Consequently, when there is a renewal of the temptation, he says that he cannot transgress the commandment of Jehovah his God: he puts on piety, and, in reality, he was not entirely without sincerity, for God held him close, and, indeed, allowed all this. But, at the same time, Balaam induces the messengers of Balak to tarry and see what God would say further. What did he want to know more about an invitation to curse that people, who, God had told him, were blessed? He had no sympathy whatever with the thoughts of the heart of God, none with Himself; he was governed by the fear of consequences. Otherwise, he would have been so happy in the blessing of the people, that he would have shuddered at the idea of cursing what God had blessed. God, however, will use him, to give a glorious testimony on behalf of His people, whilst, at the same time, condemning the crooked ways of the prophet, for they were indeed crooked. He shews him his perverseness, his folly, to be more stupid than the ass he was riding; but, at the same time, He makes him go on his way.
This meeting in the way does serve to force him, through fear, to utter faithfully what God should put into his mouth. Balaam goes to meet -- he does not say what. It is plain (chap. 24: 1) that he had mixed enchantments with the profession of the name of Jehovah, and that he had thus been the enemy's instrument, with the credit of Jehovah's name -- a deeply solemn case. He was thus going to meet the mysterious power which came there, and Elohim came to meet him. God restrains and hinders on the behalf of His people all power of the enemy, and causes Balaam to say what He wishes to be said. Balaam looks upon Israel from above, and utters his prophecy.
 It is of the highest interest to see the special character of this prophecy. It is God who, of His own will, interferes to take the part of His people against the enemy, and that even without their knowing it, or asking for it. It is not, as almost all prophecies are, an appeal to the conscience of the people, accompanied by promises calculated to sustain the faith of the remnant in the midst of the gainsayers. The people know nothing about it; they are perhaps still murmuring in their tents (so beautiful in the eyes of him who had the vision of the Almighty) against the ways of God with them. It is God declaring His own thoughts and confounding the malice of Satan, the enemy He has to do with. That is the reason why this prophecy is so complete; presenting to us, in spirit, our whole portion (literally it is that of Israel, as in the fourth prophecy is evident), separation, justification, beauty in the eyes of God (all that corresponds with the presence of the Spirit of God), and the crown of glory in the coming of the Star of Jacob, of Christ Himself, in glory.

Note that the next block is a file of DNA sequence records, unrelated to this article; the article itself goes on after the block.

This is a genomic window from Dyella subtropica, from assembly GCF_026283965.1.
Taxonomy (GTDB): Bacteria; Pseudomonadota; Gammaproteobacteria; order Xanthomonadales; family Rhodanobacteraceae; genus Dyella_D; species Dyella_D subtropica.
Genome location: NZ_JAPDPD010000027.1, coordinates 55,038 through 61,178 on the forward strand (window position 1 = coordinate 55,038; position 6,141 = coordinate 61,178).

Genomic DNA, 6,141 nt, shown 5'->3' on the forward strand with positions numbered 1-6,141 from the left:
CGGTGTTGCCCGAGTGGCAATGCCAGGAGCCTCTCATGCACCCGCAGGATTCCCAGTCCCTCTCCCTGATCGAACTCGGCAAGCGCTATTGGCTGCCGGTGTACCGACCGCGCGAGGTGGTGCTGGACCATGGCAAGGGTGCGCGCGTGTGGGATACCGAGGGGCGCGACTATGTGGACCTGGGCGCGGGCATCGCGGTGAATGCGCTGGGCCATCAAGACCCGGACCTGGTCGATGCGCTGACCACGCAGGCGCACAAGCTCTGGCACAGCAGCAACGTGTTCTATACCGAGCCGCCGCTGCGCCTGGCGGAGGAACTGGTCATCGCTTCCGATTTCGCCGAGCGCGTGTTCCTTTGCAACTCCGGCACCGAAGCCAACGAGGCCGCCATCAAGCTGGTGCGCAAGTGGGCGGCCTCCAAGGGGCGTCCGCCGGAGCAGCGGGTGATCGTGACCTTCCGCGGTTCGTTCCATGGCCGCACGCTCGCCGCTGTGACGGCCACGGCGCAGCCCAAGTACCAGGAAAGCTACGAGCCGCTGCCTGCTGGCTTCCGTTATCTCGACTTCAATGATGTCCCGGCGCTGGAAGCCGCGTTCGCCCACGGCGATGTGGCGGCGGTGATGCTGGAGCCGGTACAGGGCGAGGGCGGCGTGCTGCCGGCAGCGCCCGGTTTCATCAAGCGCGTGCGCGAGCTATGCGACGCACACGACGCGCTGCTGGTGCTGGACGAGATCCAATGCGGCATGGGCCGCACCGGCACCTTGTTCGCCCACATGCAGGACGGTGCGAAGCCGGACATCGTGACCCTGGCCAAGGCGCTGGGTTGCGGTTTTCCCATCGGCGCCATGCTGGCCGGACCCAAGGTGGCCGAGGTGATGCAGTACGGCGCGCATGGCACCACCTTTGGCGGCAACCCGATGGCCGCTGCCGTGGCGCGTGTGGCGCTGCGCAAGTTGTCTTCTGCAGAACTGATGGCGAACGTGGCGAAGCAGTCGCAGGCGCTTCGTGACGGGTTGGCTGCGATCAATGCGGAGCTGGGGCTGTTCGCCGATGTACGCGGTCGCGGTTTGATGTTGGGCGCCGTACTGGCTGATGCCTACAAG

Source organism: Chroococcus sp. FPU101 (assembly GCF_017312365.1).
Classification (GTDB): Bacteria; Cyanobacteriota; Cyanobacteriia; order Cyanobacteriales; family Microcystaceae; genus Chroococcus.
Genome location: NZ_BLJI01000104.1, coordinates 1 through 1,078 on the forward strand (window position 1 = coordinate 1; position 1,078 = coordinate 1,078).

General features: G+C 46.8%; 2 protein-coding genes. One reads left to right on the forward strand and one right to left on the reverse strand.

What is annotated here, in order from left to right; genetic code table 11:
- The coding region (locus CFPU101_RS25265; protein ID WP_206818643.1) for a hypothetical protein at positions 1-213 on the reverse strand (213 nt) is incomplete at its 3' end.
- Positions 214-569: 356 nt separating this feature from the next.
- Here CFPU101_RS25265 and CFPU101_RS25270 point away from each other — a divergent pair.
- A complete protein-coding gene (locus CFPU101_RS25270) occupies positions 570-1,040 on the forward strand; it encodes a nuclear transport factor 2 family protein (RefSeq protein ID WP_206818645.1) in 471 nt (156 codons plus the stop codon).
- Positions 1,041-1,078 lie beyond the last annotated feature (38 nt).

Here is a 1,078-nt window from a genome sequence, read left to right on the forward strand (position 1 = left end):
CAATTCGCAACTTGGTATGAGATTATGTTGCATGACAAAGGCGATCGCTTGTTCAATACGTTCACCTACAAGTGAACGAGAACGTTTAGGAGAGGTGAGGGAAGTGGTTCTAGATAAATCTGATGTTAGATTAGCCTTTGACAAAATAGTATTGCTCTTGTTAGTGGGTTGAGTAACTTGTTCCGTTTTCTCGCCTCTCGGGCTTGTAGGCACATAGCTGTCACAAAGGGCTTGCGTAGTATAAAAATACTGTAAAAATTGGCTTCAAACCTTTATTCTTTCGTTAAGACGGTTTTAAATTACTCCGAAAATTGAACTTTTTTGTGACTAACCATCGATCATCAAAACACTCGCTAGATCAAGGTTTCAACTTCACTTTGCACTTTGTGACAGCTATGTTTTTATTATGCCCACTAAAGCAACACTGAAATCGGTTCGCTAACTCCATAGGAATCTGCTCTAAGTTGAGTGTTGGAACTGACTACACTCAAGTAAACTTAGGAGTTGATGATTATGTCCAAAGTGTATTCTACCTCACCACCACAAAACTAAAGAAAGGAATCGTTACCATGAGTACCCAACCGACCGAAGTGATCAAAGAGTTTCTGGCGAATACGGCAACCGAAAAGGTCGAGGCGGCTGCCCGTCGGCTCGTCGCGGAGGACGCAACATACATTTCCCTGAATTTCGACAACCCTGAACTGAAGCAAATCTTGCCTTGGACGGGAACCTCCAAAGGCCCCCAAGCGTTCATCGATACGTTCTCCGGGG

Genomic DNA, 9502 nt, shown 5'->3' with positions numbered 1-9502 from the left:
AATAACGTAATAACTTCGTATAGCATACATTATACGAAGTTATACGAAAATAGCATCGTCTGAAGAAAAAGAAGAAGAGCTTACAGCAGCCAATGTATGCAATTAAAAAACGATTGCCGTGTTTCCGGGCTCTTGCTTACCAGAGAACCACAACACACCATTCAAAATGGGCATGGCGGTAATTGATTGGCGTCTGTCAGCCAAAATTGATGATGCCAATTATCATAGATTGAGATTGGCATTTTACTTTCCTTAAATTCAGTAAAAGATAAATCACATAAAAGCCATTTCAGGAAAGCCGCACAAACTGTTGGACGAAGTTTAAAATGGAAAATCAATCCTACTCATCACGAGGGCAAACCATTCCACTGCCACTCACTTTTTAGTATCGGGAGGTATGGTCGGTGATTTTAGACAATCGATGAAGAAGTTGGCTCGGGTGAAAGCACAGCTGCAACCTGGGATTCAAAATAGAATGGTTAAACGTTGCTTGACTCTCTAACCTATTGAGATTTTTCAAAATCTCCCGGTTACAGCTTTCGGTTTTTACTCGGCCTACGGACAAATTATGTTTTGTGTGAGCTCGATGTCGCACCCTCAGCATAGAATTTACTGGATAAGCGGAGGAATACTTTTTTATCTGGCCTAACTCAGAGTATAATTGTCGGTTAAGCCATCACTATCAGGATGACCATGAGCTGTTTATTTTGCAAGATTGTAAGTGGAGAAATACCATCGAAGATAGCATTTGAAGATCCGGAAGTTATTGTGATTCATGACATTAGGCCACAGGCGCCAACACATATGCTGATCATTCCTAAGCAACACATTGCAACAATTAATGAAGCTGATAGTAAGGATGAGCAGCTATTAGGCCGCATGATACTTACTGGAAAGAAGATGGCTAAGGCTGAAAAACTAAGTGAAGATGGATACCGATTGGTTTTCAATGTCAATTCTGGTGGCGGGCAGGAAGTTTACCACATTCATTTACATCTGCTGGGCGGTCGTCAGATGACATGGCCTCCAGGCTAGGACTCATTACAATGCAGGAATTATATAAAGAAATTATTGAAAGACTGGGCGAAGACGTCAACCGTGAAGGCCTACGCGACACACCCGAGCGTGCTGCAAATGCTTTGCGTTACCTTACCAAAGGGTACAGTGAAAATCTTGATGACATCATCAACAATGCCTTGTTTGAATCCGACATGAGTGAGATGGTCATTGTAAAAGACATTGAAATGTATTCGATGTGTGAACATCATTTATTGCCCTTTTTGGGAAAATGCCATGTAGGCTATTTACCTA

Balaam's fourfold prophecy: (1) Separation of the people unto God
This prophecy is divided into four parts. It has Israel for its object; but, as to the principle of it, it applies also to the assembly.
The first prophecy announces the separation of the people from the world. "The people shall dwell alone," separated unto God, a people not reckoned among the nations.
(2) God having blessed does not repent: the people are justified
The second prophecy declares that God does not repent. God has blessed them; shall He not confirm what He has just said? The people are justified, and without sin in the eyes of God. God it was who had brought them out of Egypt. This people had "the strength of the unicorn," and the enemy, whom he had sought (in his enchantments), had no power against them.
(3) The people seen by God in beauty, freshness and power
Balaam, seeing at last that God was bent upon blessing, yields to the power of God, goes no longer to the meeting of enchantments, and the Spirit of God comes upon him. The justification of the people being now declared, the Spirit of God can bear testimony to them, instead of confining His testimony to the thoughts and intentions of God. Balaam sees them from above; seeing the vision of the Almighty, he sees the people according to the thoughts of the Spirit of God, as seen in the mind of God from above. The eyes of the prophet are open. And remark, here, that it is neither the anticipation of Canaan, nor Israel in their permanent habitations: Balaam turns his face towards the wilderness and sees Israel abiding in their tents. There the Spirit sees them, and declares the beauty and the order of the people in the eyes of God. The water of the refreshing of God was also always with them there; they were as trees that Jehovah had planted, therefore will they be great amongst the nations, a source of power and joy. They drink from the sources of God, and pour out from them abundantly for others. God had brought them out of Egypt, they were the work of God? and the power of God was to go with them against their enemies.